Chancellor Klein’s School(System) Progress Report: Part 2 Student Progress FAILED! CHEATING!

The good news: Lindsay Lohan did not graduate from a NYC high school.

The bad news: Klein and the folks at Tweed dissemble … prevaricate … let’s be honest: they lie!!!

Schools and school systems are measured by a range of metrics: the major indicators are State Education Department (SED) English and Mathematics test scores in grades 3-8. High schools are measured by graduation rates  and the SED defines the formula that determines rates.

The SED English (ELA) test scores have just been released and the Department lauds itself on dramatic growth

SED High School graduations rates were also released and the Department proudly announced a 60%  graduation rate. But, wait a minute, didn’t the SED press release announce NYC High School graduation rate as 50%?

The current inhabitants of the Tweed Courthouse seems to have been infected with the same illness of their namesake. They lie, cheat and steal. They cheat and steal from the children in the New York City school system.

There are several general approaches to improving pupil achievement: you can introduce programs that are nationally recognized as being “successful” programs, work closely with stakeholders, namely teachers and parents, and create a transparent system driven by the needs of kids, or, you can cheat.

If you don’t like certain bits of data, don’t use the data … measure what you want to measure that produces the results you want to reach.

The NYSun, the teacher union blog and Diane Ravitch have all sharply questioned the methodology of the Department.

English Language Learners (ELL) will lower scores: don’t count them.

Special Education kids have very low graduation rates: don’t count them.

Bush spins out rosy press releases about “progress” in Iraq, Pete Rose bets on baseball, heroes become steroid junkies, and Klein and company jump on the bandwagon: “rosy” Iraq-like press releases, drug hazed views of “success,” and the kids … just widgets.

The just released National Center for Educational Statistics report should be a model for assessing NYC schools.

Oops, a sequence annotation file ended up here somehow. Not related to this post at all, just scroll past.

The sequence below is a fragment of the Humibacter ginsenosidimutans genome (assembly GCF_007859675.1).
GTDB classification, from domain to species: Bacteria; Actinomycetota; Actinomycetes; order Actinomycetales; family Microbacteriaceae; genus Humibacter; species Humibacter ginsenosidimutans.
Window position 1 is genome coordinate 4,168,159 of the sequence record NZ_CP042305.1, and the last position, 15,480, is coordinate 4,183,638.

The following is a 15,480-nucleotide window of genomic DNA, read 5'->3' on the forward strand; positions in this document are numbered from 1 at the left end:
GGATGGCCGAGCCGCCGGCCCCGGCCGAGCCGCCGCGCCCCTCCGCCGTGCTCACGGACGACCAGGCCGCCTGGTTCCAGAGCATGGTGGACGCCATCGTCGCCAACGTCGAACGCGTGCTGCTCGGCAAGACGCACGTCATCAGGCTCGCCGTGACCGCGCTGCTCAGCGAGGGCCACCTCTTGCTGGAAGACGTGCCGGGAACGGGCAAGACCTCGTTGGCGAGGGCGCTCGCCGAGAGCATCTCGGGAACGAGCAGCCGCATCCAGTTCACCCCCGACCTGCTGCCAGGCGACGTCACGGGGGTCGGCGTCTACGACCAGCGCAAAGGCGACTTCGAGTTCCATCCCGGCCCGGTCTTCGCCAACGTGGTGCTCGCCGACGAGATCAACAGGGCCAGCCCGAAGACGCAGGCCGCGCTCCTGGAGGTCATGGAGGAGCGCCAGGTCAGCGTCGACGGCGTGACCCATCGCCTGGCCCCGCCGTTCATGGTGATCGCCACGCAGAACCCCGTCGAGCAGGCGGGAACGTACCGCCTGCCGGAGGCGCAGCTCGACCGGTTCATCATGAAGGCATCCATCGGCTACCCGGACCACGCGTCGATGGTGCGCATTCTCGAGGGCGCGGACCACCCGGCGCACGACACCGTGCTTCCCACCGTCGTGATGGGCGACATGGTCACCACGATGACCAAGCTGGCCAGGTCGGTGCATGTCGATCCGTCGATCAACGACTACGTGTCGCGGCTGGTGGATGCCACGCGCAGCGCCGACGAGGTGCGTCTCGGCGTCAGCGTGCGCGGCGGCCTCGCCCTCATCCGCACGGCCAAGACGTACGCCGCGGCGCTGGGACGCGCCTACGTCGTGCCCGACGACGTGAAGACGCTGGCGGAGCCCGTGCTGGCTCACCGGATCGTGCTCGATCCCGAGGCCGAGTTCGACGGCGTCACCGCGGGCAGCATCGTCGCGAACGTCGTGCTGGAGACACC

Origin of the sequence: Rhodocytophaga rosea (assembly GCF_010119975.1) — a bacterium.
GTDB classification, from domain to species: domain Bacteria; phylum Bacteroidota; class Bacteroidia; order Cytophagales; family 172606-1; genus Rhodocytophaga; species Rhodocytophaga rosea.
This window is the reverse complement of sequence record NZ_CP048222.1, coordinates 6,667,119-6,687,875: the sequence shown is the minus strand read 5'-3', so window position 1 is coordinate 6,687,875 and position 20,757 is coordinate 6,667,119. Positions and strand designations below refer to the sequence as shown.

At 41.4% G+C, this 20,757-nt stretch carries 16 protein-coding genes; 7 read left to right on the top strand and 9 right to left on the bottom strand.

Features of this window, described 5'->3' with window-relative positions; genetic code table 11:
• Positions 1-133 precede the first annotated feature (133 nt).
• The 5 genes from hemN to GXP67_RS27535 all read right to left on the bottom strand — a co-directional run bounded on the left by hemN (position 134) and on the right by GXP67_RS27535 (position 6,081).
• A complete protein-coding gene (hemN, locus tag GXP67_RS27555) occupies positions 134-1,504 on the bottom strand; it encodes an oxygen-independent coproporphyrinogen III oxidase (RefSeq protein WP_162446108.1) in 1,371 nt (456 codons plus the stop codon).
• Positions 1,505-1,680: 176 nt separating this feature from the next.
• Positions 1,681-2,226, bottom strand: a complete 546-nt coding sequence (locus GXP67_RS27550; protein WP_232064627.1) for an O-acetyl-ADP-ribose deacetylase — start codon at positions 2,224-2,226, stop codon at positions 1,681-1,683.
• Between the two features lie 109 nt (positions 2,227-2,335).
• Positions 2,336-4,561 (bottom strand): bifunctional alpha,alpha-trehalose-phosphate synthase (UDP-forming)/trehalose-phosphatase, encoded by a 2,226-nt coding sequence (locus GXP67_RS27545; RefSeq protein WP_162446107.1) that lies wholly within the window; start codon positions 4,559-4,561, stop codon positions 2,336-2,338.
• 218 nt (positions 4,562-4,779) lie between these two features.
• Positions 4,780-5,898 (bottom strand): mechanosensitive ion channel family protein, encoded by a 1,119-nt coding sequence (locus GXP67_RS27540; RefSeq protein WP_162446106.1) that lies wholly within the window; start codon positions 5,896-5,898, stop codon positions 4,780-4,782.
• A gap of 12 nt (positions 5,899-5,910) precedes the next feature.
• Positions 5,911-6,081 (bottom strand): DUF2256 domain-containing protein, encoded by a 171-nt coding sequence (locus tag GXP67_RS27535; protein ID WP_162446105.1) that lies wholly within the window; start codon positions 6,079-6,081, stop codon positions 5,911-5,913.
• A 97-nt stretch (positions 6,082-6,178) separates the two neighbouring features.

* How many kids are in Advanced Placement courses? How many take the AP Exam? How many received grades of 3 or higher?

* How many kids take and pass the Chemistry Regents? What are the range of grades?

* How many kids take the Physics Regents? What are the range of grades?

* How many kids take and pass advanced Math courses?

Let’s take the above data and disaggregate by NCLB categories, large school/small school, and while we’re at it Empowerment versus all others.

I hope our schools are doing better … but … until we know how do we know were to drive dollars? What are some school doing that achieves success? There are high achieving and low achieving Title 1 schools, there are high achieving and low achieving high salary schools? Do specific programs work better than  others?

ARIS  is collecting data – creating a user friendly treasure trove of student data. Do we trust the Department to analyze the data?  Clearly: the answer is no!

Increasingly commenters on NYC schools are asking for some reputable outside organization to analyze New York City student achievement data.

Unfortunately I fear we’ll have to wait until Tweed is fumigated.

Advertisements

One response to “Chancellor Klein’s School(System) Progress Report: Part 2 Student Progress FAILED! CHEATING!

  1. You’re right, of course, but public perception has yet to catch up. This mayor is very, very good at PR, and somehow, messages like that which you just offered get lost in the mix.

    Around the time of the bus fiasco, I saw signs his teflon was cracking, but it looks to me like he’s painted it back on again and everyone’s forgotten.

    I meet perfectly intelligent, seemingly well-informed people who say things to me like, “Mayor Bloomberg’s a good man.” When he came on, I was optimistic. I mean, who could possibly be as bad as Rudy?

    Well, now we know. But not enough other people know, unfortunately.

    Like

Leave a Reply

Fill in your details below or click an icon to log in:

WordPress.com Logo

You are commenting using your WordPress.com account. Log Out / Change )

Twitter picture

You are commenting using your Twitter account. Log Out / Change )

Facebook photo

You are commenting using your Facebook account. Log Out / Change )

Google+ photo

You are commenting using your Google+ account. Log Out / Change )

Connecting to %s